The Mets might’ve activated P Steve Trachsel, but that doesn’t you’ll be seeing him on the mound this week at Bank One Ballpark writes’s Marty Noble :

The Mets have no role for Trachsel, no inning or innings for him to pitch, no room for him in the rotation as it is currently constituted, no need for pitching experience in the bullpen as his experience is currently constituted. And accordingly, Trachsel has no idea what he’s supposed to do Tuesday when he shows up at Bank One Ballpark.

“My role is I pitch if Victor [Zambrano, the scheduled starter] can’t. And that’s not a role,” Trachsel said after batting practice Monday.

So Trachsel is as confused as he is ready to pitch. And is he ready to pitch? “Absoluletly,” he said. Then, after a brief pause, he clarified: “Ready to start.”

Trachsel has refused to pitch in relief. He met Monday with Randolph and pitching coach Rick Peterson, and nothing of that nature was said. He just doesn’t think he can — he doesn’t think a situation will arise that will allow him to prepare to pitch as a reliever. He needs to throw 60 pitches in the bullpen and needs about 20 minutes to throw those 60 pitches.

Chances are Randolph won’t be calling on him with a runner on second and two outs in the seventh. Or at all.

“I would think,” Randolph said, “it would have to be an emergency.”

Favorite CSTB pinata Tom Glavine was tremendous against Arizona last night, at several points driving the D-Backs radio crew nuts with his assortment of 85 MPH “fastballs” and off-speed junk they figured anyone with two arms could hit. Speaking with Newsday’s David Lennon, Glavine credits the BOB’s groovy strip between the mound and home, and rejoices at the sound of his personal cash register going off.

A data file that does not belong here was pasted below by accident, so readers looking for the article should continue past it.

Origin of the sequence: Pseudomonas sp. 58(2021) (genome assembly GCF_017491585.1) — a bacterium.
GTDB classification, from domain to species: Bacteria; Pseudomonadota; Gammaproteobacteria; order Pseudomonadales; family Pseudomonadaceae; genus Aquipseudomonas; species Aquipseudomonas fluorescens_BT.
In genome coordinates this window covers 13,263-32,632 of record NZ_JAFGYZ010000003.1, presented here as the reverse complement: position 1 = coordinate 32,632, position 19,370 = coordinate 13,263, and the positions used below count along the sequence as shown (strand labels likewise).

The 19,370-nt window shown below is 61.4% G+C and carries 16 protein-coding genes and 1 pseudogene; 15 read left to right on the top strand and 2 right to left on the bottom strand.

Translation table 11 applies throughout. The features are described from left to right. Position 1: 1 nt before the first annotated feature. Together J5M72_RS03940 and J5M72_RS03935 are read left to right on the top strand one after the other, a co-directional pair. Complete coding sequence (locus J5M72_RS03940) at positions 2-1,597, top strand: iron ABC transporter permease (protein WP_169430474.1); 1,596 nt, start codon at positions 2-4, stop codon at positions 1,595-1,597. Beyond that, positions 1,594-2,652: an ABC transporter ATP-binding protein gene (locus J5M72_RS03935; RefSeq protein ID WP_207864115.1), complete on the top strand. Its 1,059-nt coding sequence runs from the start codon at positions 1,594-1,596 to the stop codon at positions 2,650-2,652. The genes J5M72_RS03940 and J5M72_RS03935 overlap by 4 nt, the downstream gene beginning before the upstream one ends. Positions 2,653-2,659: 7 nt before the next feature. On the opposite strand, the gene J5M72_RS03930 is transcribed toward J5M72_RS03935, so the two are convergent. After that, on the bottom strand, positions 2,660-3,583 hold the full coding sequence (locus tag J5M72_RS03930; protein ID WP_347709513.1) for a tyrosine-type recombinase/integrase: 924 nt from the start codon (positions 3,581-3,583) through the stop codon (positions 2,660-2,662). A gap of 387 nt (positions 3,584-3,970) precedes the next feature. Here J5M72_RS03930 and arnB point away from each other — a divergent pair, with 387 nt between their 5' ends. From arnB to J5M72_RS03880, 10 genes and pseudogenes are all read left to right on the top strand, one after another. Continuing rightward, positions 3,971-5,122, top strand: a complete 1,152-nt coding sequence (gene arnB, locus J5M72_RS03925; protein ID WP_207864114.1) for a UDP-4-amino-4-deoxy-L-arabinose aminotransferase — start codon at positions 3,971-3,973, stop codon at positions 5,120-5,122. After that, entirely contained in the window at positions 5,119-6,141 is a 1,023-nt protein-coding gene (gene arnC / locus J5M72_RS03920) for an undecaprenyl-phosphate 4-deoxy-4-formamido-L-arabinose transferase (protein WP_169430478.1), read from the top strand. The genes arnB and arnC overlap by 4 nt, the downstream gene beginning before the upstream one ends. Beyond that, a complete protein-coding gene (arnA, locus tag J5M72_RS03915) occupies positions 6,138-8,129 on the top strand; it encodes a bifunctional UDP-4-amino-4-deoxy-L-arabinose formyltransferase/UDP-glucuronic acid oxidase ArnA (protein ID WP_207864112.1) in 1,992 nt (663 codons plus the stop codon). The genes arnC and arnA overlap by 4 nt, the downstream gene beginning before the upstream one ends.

As for Glavine, he upped his record to 8-1 at the BOB with a 1.37 ERA in nine career starts, and explained that his dominance at this retractable dome could be traced to his love affair with the field’s throwback design.

“The only thing that I can semi put a finger on is that there’s something about that stripe from the mound to home plate that locks me in,” Glavine said. “It makes me feel good about my target, where I’m trying to go and where I’m trying to step with my pitches. It kind of gives you a little sense of tunnel vision, and for me that’s good.”

On the 18th anniversary of his first career victory, Glavine also moved considerably closer to earning his $8-million option for next year, and stands basically one more start — 6 1/3 innings away – from having it automatically kick in.

The entire package can be worth as much as $10 million if Glavine reaches two more innings-related hurdles, plus incentives, and he seems to be on pace for cashing in. Of course, Glavine, whose season was sideswiped by a freak taxi accident last year, isn’t about to start counting his money just yet.

“A lot of strange things happen,” said Glavine, knocking on the wood paneling of his locker.